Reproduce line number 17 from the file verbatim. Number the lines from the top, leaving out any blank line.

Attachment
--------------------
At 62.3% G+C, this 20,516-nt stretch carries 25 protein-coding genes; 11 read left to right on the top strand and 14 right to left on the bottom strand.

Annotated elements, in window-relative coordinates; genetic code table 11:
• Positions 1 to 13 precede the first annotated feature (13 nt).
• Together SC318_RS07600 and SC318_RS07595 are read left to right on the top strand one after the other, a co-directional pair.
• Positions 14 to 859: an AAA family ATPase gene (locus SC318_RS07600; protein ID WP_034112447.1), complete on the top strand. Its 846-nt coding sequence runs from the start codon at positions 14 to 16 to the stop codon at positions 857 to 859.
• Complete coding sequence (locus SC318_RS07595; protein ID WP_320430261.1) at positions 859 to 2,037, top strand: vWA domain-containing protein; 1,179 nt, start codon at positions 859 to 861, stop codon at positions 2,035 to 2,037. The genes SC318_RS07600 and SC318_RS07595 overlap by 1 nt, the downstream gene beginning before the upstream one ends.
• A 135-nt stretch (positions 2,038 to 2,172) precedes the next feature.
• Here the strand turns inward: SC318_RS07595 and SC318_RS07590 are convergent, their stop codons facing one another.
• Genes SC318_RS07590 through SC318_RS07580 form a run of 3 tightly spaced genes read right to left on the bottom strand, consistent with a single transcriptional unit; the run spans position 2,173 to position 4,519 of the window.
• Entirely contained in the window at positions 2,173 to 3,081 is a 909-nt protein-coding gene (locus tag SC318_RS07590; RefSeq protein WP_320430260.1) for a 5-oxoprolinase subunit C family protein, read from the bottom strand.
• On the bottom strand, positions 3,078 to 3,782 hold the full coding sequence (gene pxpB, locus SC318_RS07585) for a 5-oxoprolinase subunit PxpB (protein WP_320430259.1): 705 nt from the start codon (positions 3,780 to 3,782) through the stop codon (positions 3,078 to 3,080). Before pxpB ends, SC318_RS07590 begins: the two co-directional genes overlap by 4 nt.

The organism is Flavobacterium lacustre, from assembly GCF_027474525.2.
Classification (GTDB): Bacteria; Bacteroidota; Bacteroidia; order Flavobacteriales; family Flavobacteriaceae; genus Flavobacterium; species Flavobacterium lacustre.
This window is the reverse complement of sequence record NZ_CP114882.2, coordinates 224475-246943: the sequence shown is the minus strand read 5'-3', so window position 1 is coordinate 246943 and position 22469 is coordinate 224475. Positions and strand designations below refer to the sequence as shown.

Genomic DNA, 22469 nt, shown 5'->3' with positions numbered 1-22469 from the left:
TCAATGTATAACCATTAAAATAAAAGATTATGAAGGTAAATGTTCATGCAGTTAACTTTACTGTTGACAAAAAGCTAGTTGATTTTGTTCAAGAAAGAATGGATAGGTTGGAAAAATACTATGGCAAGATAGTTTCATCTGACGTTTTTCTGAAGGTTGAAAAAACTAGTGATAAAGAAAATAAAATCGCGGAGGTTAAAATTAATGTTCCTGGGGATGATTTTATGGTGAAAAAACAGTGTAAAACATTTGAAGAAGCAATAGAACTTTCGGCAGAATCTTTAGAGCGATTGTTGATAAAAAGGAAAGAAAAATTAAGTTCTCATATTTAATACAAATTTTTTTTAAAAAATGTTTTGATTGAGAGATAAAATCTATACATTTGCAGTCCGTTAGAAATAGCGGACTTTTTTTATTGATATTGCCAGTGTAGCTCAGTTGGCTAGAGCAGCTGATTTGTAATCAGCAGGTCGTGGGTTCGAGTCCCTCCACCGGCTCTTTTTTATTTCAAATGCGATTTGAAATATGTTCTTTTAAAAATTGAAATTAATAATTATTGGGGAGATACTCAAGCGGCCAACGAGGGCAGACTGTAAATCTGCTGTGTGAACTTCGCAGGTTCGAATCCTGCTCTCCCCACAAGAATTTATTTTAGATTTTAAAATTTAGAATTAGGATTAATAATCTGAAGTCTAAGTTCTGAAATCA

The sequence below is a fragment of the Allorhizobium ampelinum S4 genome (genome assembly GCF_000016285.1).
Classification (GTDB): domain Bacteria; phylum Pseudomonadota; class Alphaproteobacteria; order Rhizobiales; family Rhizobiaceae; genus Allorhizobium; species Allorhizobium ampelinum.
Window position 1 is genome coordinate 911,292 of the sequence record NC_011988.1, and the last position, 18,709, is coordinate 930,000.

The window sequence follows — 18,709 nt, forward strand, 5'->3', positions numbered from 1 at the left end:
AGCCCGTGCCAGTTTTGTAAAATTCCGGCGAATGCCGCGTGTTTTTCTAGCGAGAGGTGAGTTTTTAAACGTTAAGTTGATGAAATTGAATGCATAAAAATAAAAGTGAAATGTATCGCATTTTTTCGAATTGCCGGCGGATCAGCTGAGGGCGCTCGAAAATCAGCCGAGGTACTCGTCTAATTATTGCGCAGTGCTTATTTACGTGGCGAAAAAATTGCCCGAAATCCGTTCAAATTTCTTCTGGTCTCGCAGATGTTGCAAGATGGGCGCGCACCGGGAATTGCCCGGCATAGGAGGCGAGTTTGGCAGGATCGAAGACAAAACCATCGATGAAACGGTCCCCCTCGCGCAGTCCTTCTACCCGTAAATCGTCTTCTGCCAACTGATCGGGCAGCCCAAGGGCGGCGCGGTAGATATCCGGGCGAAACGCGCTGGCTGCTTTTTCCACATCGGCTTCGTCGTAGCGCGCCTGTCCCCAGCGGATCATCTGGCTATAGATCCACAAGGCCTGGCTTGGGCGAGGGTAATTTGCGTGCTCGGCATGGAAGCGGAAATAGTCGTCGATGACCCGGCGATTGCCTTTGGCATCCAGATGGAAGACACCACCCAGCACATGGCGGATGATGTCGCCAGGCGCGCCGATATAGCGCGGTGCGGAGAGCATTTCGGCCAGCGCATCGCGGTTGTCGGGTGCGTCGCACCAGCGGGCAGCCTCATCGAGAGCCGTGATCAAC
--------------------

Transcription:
The sequence below is a fragment of the Allorhizobium ampelinum S4 genome (genome assembly GCF_000016285.1).